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A particular shot commonly used in action flicks, gangster movies and murder mysteries. All that is shown is An Insert of a pair of hands, and possibly the murder weapon itself. This gives a sense of building tension without revealing the murderer's identity. Sinister black gloves are optional.
Common in slasher films. Even more common in Gialli,
- Used in Psycho's infamous shower scene. Anthony Perkins wasn't on the set while it was filmed; he had an engagement elsewhere.
- A Shot In The Dark does this with several botched attempts at killing Clouseau.
- The movie Clue is full of these. Everyone seems to wear black gloves at one point or another.
- The Usual Suspects does a fair amount of this.
- Not only did Dario Argento use this trope a lot, he frequently donned the killer's black gloves himself for the inserts. In Germany, his The Bird with the Crystal Plumage was even retitled The Secret of the Black Gloves.
- Subverted masterfully in The Sting. The audience knows that an assassin named "Salino" has been assigned to kill Johnny Hooker (Robert Redford). From that point on, there are numerous shots of a pair of hands in purple gloves doing various things. In the final shot they are loading a revolver. It turns out that they aren't Salino's hands at all. They are the hands of the bodyguard that Henry Gondorff (Paul Newman) hired to keep an eye on Hooker. He shoots Salino.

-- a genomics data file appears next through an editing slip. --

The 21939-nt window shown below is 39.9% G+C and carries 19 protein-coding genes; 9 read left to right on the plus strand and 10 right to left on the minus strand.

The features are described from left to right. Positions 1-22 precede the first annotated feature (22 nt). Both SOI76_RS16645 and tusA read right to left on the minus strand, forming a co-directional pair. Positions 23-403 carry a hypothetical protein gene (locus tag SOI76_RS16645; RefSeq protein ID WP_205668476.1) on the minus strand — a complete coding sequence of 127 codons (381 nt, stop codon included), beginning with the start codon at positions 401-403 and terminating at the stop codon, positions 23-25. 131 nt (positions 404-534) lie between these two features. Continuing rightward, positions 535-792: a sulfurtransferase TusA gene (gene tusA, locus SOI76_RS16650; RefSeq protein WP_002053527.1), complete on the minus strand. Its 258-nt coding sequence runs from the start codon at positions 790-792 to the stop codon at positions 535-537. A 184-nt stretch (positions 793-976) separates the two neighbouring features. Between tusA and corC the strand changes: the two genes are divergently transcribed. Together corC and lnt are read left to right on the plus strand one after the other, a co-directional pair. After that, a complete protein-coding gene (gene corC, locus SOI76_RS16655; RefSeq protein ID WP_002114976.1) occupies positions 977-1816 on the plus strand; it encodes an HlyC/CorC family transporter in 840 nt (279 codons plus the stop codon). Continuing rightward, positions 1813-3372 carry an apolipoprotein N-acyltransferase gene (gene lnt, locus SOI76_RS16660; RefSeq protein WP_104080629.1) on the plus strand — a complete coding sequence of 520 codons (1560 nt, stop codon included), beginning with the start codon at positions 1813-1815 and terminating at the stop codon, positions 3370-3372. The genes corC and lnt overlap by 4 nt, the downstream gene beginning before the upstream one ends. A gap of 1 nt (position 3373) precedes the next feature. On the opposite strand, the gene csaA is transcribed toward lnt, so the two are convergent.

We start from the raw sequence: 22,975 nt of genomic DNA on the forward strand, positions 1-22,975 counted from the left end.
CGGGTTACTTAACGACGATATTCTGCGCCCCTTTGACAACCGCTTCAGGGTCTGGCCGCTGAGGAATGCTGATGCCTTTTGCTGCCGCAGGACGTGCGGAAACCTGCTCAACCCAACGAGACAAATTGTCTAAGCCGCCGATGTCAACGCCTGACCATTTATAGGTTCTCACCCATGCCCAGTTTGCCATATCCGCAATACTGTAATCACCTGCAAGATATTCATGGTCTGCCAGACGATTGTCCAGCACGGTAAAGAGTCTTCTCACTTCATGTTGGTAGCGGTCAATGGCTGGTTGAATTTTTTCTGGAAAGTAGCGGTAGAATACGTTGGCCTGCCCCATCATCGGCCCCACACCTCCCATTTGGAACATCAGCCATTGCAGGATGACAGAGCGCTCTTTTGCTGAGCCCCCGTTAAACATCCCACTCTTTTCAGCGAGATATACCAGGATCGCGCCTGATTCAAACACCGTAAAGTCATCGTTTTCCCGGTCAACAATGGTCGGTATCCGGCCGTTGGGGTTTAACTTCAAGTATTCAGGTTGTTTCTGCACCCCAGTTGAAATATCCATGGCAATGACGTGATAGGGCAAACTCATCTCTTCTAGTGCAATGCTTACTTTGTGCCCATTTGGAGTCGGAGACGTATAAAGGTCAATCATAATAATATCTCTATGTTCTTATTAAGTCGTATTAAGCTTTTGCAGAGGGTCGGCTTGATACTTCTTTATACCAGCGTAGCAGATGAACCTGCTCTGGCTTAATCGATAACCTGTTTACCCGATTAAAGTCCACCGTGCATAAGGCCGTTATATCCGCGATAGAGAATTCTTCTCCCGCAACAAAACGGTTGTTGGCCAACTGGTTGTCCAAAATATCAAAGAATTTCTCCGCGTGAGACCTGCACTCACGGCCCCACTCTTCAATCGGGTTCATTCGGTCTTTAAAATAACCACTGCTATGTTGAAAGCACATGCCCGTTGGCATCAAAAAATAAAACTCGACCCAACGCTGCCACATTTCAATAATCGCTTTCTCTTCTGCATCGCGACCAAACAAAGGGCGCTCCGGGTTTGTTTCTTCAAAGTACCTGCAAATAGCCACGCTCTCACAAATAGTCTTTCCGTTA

- Gloved in proper classic black in Radioland Murders before some (but not all) of the titular hits. Appropriate since this was a homage to the radio era.
- Modernized in Red Dragon gloved in latex. Traces of talcum powder imply the murderer removed the gloves at the crime scene. Sure enough, a partial print is found.
- Used in Strange Days, since we see the murders through a recording of the killer's perspective.
- Used for all the murders in the slasher parody Student Bodies.
- Parodied by Police Squad!. We repeatedly see the killer's shoes as he walks, and we see his glove and business suit sleeve as he sets up the bombs. When Drebin finally confronts the bomber, it turns out to be the suspect's wife, still wearing the glove, sleeve and shoes... and otherwise dressed like a housewife.
- Used frequently in Midsomer Murders.
- Also used frequently when showing the set-up to the murder in Whodunnit!
- A frequent occurrence in the BBC Miss Marple adaptations.
- In The Cat and the Canary, a hand twice emerges from a hidden panel, first to throttle Mr. Crosby and then later to steal the necklace from around Annabelle's throat.